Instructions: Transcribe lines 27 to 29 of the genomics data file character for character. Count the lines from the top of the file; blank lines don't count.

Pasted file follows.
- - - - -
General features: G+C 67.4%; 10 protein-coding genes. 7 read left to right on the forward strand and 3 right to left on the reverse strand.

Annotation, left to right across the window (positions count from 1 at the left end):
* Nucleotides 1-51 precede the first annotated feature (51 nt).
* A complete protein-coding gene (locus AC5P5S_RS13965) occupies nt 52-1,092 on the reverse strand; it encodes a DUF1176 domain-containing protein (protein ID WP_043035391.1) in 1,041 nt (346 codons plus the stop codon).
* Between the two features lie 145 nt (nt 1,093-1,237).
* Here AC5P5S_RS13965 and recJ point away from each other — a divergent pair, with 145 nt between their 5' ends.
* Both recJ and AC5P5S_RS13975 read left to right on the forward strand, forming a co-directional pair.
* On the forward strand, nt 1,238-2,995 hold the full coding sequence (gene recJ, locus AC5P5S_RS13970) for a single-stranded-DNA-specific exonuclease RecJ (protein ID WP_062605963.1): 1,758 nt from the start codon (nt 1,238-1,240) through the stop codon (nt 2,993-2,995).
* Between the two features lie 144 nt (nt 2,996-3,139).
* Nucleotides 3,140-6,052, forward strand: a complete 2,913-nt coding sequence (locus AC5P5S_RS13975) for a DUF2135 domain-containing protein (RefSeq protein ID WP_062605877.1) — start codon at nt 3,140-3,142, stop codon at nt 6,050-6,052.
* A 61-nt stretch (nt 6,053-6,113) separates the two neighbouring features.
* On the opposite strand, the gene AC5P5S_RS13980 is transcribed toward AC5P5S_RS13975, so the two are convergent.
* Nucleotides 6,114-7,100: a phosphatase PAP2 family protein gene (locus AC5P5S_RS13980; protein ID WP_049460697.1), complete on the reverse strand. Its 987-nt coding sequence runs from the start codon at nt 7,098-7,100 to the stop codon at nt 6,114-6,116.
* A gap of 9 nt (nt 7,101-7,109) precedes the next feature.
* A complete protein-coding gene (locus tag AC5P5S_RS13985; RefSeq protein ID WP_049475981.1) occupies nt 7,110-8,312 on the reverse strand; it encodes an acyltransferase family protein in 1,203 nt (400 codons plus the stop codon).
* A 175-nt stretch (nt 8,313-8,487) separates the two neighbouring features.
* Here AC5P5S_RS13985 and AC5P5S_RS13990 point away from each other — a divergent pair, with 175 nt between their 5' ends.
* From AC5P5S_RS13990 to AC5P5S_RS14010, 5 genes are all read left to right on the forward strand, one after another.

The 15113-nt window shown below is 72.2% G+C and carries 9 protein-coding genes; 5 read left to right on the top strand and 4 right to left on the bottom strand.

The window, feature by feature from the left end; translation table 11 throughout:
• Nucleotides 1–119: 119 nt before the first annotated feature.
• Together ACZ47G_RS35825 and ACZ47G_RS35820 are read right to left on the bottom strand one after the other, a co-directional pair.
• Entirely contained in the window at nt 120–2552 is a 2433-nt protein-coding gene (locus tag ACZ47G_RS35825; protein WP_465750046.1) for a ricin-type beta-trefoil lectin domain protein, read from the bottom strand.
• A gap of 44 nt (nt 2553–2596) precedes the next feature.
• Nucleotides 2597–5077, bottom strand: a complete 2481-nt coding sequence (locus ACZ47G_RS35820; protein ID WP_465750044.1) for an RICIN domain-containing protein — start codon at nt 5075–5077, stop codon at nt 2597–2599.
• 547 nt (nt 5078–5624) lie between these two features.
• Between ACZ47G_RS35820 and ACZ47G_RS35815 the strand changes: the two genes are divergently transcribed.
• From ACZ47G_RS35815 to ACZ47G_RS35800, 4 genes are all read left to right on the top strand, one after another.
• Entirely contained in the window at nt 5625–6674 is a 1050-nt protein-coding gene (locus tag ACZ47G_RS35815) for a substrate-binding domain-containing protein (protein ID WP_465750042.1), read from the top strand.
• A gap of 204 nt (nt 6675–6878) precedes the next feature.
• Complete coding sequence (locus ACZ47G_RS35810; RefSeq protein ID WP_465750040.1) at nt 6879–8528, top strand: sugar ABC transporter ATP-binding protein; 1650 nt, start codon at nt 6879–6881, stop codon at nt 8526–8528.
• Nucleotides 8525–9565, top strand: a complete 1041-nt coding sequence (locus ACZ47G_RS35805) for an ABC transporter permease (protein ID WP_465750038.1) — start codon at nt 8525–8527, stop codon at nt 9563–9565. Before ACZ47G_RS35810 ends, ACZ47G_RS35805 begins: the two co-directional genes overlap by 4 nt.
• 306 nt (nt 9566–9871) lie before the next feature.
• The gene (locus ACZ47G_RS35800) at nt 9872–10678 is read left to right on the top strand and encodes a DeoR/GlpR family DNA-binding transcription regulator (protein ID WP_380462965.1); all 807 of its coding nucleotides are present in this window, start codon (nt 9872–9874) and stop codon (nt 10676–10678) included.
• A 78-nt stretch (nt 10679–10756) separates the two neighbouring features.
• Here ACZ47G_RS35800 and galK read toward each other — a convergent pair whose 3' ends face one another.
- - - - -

• Between ACZ47G_RS35820 and ACZ47G_RS35815 the strand changes: the two genes are divergently transcribed.
• From ACZ47G_RS35815 to ACZ47G_RS35800, 4 genes are all read left to right on the top strand, one after another.
• Entirely contained in the window at nt 5625–6674 is a 1050-nt protein-coding gene (locus tag ACZ47G_RS35815) for a substrate-binding domain-containing protein (protein ID WP_465750042.1), read from the top strand.